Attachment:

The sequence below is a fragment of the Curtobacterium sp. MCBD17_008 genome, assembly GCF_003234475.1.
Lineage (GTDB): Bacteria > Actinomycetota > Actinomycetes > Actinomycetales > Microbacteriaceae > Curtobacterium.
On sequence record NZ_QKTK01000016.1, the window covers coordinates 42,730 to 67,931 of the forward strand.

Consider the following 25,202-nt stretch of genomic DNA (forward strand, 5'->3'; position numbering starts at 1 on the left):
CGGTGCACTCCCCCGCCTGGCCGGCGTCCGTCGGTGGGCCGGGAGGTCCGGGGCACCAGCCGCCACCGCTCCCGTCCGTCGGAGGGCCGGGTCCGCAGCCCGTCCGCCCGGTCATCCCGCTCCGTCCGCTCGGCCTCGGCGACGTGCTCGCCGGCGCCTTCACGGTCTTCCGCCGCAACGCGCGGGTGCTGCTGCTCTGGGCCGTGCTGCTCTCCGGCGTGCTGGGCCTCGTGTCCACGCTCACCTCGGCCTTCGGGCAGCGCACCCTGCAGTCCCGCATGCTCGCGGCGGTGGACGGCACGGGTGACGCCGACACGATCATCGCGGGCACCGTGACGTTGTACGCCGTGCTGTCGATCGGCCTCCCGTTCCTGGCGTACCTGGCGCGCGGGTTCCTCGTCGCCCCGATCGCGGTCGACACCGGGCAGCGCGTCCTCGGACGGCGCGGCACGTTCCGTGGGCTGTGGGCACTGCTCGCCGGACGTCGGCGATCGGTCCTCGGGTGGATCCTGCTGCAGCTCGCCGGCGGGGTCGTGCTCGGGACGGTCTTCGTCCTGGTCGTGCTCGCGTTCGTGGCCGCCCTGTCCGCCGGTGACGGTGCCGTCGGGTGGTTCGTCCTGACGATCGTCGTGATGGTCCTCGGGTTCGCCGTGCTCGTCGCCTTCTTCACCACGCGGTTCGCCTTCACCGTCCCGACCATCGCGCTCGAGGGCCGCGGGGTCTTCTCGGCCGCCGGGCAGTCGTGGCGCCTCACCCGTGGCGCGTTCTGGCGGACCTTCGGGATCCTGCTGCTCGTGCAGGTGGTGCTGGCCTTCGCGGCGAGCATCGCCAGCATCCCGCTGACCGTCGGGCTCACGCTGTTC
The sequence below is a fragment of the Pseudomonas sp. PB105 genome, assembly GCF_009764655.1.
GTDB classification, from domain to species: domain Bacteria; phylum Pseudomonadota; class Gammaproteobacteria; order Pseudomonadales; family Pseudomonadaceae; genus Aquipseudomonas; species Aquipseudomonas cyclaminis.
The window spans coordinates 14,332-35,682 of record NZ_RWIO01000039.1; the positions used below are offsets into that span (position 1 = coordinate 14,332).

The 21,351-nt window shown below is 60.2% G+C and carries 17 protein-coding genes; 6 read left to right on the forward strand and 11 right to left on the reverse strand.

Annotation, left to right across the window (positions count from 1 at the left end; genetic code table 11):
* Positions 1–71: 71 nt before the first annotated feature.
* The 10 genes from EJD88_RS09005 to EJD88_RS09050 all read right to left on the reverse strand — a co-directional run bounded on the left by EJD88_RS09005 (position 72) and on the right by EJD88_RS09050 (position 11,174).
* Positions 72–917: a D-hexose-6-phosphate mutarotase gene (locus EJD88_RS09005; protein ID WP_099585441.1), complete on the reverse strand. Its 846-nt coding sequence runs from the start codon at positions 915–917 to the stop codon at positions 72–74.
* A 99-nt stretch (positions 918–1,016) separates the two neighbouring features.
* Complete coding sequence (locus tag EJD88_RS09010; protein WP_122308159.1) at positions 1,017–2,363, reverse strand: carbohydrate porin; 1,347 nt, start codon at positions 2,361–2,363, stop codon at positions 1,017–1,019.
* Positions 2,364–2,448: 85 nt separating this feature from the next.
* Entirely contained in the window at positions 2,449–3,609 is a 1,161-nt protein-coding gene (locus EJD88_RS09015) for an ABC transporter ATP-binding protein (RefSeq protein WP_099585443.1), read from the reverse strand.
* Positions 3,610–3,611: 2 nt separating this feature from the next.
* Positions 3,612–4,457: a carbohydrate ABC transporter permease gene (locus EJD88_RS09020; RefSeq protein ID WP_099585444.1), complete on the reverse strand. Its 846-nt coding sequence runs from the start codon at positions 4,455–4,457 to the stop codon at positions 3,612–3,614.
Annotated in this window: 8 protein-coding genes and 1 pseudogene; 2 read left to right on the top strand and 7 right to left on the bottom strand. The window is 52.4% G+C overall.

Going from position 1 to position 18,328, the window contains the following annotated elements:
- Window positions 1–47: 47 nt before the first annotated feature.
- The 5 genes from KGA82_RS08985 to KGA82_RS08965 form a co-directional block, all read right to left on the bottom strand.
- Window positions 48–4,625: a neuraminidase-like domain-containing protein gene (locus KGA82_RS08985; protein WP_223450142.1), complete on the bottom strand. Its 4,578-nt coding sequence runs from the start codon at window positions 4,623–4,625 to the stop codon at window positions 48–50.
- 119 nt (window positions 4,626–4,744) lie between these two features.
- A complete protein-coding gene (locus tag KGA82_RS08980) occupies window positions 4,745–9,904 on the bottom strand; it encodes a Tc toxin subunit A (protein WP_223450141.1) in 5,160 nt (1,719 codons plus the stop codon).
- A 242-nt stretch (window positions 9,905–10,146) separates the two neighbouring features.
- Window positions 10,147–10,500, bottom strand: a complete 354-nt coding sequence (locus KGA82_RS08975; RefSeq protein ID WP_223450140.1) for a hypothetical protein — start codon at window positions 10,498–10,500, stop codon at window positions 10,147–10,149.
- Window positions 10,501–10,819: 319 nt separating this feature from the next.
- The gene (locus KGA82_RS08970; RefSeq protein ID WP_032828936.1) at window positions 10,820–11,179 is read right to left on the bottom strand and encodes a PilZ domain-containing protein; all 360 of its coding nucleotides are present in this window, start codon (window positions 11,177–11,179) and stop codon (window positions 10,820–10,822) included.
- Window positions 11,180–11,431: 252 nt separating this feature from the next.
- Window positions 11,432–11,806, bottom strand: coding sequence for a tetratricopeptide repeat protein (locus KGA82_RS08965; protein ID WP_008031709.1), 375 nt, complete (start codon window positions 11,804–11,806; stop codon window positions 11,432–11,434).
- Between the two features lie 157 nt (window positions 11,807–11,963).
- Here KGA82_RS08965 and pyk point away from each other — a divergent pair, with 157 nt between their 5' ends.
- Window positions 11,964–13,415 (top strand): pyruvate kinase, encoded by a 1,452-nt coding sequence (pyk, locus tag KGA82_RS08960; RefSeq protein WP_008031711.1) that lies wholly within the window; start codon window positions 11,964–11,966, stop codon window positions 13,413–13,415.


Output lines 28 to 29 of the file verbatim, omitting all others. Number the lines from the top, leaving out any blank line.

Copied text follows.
- Window positions 10,147–10,500, bottom strand: a complete 354-nt coding sequence (locus KGA82_RS08975; RefSeq protein ID WP_223450140.1) for a hypothetical protein — start codon at window positions 10,498–10,500, stop codon at window positions 10,147–10,149.
- Window positions 10,501–10,819: 319 nt separating this feature from the next.